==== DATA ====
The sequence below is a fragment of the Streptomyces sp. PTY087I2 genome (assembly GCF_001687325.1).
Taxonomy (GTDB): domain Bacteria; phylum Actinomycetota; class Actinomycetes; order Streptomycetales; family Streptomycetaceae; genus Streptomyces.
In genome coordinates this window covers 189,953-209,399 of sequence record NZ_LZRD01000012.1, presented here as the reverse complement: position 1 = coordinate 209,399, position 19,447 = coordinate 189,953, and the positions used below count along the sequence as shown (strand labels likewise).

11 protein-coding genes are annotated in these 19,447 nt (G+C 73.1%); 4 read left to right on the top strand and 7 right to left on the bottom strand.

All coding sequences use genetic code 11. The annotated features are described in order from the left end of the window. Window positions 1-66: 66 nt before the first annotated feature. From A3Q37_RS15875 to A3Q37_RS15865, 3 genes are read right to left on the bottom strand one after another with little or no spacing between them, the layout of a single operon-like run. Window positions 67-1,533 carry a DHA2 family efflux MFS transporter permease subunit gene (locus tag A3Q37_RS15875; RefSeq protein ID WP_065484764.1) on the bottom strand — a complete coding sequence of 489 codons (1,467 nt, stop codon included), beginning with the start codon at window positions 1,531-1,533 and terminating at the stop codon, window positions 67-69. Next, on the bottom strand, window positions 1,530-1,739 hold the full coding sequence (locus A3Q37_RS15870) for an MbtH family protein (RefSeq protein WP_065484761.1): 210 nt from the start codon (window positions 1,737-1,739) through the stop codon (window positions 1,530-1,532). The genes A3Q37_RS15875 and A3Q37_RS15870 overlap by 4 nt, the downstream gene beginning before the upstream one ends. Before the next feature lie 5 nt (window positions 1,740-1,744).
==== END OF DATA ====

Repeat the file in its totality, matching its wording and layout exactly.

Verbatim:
The sequence below is a fragment of the Streptomyces sp. PTY087I2 genome (assembly GCF_001687325.1).
Taxonomy (GTDB): domain Bacteria; phylum Actinomycetota; class Actinomycetes; order Streptomycetales; family Streptomycetaceae; genus Streptomyces.
In genome coordinates this window covers 189,953-209,399 of sequence record NZ_LZRD01000012.1, presented here as the reverse complement: position 1 = coordinate 209,399, position 19,447 = coordinate 189,953, and the positions used below count along the sequence as shown (strand labels likewise).

11 protein-coding genes are annotated in these 19,447 nt (G+C 73.1%); 4 read left to right on the top strand and 7 right to left on the bottom strand.

All coding sequences use genetic code 11. The annotated features are described in order from the left end of the window. Window positions 1-66: 66 nt before the first annotated feature. From A3Q37_RS15875 to A3Q37_RS15865, 3 genes are read right to left on the bottom strand one after another with little or no spacing between them, the layout of a single operon-like run. Window positions 67-1,533 carry a DHA2 family efflux MFS transporter permease subunit gene (locus tag A3Q37_RS15875; RefSeq protein ID WP_065484764.1) on the bottom strand — a complete coding sequence of 489 codons (1,467 nt, stop codon included), beginning with the start codon at window positions 1,531-1,533 and terminating at the stop codon, window positions 67-69. Next, on the bottom strand, window positions 1,530-1,739 hold the full coding sequence (locus A3Q37_RS15870) for an MbtH family protein (RefSeq protein WP_065484761.1): 210 nt from the start codon (window positions 1,737-1,739) through the stop codon (window positions 1,530-1,532). The genes A3Q37_RS15875 and A3Q37_RS15870 overlap by 4 nt, the downstream gene beginning before the upstream one ends. Before the next feature lie 5 nt (window positions 1,740-1,744).